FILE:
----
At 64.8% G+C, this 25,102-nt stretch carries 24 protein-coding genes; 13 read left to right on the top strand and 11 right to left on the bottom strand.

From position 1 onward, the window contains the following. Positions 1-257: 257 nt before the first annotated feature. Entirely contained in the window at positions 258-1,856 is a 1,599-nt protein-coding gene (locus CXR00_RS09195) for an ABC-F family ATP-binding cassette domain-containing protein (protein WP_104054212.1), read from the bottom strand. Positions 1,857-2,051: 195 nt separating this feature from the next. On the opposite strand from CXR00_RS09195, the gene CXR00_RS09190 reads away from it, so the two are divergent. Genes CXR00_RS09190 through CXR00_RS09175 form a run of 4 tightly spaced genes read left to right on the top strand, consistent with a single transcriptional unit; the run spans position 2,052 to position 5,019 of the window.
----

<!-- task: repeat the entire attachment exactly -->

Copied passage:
At 64.8% G+C, this 25,102-nt stretch carries 24 protein-coding genes; 13 read left to right on the top strand and 11 right to left on the bottom strand.

From position 1 onward, the window contains the following. Positions 1-257: 257 nt before the first annotated feature. Entirely contained in the window at positions 258-1,856 is a 1,599-nt protein-coding gene (locus CXR00_RS09195) for an ABC-F family ATP-binding cassette domain-containing protein (protein WP_104054212.1), read from the bottom strand. Positions 1,857-2,051: 195 nt separating this feature from the next. On the opposite strand from CXR00_RS09195, the gene CXR00_RS09190 reads away from it, so the two are divergent. Genes CXR00_RS09190 through CXR00_RS09175 form a run of 4 tightly spaced genes read left to right on the top strand, consistent with a single transcriptional unit; the run spans position 2,052 to position 5,019 of the window.